As a servant earnestly desires the shadow, and as an hireling looks for the reward of his work:
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EXPOSITORY (ENGLISH BIBLE)Job 7:2. As a servant earnestly desireth the shadow — Of the evening, the sun-set, or the night, the time allotted for his rest and repose. For man goeth forth to his labour until the evening, Psalm 104:23. So, why may not I also desire the time of my rest? The Hebrew, however, ישׁאŠ צל, jishap tzel, is more literally rendered, gapeth, or panteth after the shade. And the meaning probably is, As a servant, labouring in the heat of the sun, earnestly desires a cool, refreshing shade. And as a hireling — Hebrews שׂכיר, sacir, properly, a servant hired for a certain time, whereas, the preceding word, עבד, gnebed, signifies a servant, whose time of service is not fixed or limited: looketh for the reward of his work — As the Hebrews פעל, pognal, according to Buxtorf, signifies both work, and, by a metonymy, the wages of work, and is accordingly translated wages, (Leviticus 19:13,) the words in the Italic character (namely, the reward of) did not need to be added here in the text, but the version might properly have been, As a hireling looketh, or, as Heath renders it, earnestly longeth for his wages.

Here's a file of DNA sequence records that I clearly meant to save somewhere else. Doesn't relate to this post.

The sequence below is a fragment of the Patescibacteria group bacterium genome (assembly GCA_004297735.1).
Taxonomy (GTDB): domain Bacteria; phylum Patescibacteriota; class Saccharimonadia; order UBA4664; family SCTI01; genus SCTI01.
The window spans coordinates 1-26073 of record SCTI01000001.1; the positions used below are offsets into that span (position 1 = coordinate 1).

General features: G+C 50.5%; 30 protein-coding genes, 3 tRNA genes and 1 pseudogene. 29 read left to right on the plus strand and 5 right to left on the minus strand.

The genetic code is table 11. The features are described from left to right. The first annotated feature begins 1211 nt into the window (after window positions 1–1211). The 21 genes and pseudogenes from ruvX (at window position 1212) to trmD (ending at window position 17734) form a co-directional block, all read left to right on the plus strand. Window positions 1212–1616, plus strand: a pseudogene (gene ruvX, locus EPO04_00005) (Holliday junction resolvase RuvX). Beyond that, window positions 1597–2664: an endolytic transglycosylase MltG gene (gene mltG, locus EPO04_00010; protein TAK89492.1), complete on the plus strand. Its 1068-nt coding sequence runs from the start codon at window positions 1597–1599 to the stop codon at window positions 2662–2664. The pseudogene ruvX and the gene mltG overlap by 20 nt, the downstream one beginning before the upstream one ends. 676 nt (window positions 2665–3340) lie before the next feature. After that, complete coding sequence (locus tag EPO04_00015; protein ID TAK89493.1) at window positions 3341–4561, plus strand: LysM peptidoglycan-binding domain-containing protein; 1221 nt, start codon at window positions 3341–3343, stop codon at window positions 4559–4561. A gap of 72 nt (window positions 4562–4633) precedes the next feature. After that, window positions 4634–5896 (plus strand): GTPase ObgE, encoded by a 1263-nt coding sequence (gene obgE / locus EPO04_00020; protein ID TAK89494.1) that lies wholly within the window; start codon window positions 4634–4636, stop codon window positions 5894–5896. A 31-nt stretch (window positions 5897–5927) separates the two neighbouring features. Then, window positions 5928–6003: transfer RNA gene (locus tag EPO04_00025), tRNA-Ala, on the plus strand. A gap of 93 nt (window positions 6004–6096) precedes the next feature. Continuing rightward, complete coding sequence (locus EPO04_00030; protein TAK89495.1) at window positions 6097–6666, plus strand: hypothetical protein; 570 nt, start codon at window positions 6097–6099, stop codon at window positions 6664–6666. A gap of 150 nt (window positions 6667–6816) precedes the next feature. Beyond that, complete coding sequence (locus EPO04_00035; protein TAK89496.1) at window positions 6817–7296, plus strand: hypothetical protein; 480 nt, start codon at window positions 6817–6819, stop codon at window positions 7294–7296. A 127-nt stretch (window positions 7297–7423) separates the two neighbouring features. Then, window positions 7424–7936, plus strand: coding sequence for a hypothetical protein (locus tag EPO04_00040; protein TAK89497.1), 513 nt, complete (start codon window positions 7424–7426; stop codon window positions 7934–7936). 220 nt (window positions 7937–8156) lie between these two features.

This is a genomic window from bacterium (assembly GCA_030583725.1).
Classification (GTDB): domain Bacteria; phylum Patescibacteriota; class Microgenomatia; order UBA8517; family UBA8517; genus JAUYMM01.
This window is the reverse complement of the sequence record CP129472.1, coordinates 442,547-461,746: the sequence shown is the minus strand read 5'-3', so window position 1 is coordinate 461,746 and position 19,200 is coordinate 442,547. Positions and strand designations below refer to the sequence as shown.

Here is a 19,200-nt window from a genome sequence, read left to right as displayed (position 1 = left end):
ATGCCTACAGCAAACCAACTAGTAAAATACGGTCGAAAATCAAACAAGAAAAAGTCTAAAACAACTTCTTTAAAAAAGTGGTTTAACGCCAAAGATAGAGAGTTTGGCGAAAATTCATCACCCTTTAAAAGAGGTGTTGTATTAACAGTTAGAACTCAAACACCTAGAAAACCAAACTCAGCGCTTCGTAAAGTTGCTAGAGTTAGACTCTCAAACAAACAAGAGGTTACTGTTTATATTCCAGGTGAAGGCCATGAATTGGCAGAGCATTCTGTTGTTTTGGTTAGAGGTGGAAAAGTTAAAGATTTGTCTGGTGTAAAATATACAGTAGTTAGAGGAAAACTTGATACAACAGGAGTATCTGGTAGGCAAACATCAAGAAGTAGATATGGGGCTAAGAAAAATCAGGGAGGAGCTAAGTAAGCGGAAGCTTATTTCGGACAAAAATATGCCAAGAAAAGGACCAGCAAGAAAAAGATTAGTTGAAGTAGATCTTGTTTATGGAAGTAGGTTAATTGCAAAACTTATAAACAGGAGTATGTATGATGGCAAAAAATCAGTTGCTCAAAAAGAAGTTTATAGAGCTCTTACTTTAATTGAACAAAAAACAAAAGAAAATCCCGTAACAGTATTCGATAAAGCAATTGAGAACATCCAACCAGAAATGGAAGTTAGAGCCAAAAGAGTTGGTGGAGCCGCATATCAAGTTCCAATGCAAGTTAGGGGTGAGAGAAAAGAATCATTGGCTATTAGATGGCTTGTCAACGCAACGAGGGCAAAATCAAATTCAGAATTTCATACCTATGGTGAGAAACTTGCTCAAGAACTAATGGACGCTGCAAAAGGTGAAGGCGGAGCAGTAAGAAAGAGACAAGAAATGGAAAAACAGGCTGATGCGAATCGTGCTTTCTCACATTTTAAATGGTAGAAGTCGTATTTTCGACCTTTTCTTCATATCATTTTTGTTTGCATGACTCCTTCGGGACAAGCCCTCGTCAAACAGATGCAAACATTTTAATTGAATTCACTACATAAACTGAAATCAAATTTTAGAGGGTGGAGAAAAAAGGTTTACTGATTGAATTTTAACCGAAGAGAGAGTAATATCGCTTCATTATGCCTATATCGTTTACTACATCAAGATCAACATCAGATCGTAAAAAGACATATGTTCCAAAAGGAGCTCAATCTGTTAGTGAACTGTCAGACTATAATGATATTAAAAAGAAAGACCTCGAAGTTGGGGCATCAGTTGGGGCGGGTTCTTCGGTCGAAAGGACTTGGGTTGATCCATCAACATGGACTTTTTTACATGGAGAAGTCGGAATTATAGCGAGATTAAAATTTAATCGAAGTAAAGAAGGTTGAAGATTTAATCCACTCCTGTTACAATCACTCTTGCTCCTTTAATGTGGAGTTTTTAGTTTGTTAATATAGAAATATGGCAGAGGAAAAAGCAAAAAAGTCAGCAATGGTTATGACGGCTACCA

The shadow - This may refer either to a shade in the intense heat of the day, or to the night. Nothing is more grateful in oriental countries, when the sun pours down intensely on burning sands, than the shadow of a tree, or the shade of a projecting rock. The editor of the Pictorial Bible on this verse remarks, "We think we can say, that next to water, the greatest and deepest enjoyment we could ever realize in the hot climates of the East was, when on a journey, any circumstance of the road brought us for a few minutes under some shade. Its reviving influence upon the bodily frame, and consequently upon the spirits, is inconceivable by one who has not had some experience of the kind. Often also during the hall of a caravan in the open air, when the writer has been enabled to secure a station for repose under the shelter of a rock or of an old wall, has his own exultation and strong sense of luxurious enjoyment reminded him of this and other passages of Scripture, in which shade is mentioned as a thing punted for with intense desire." Probably here, however, the reference is to the shades of night, the time when darkness falls upon the earth, and the servant is released from his toil. It is common in all languages to speak of night as enveloped with shadows. Thus, Virgil, En. iv. 7: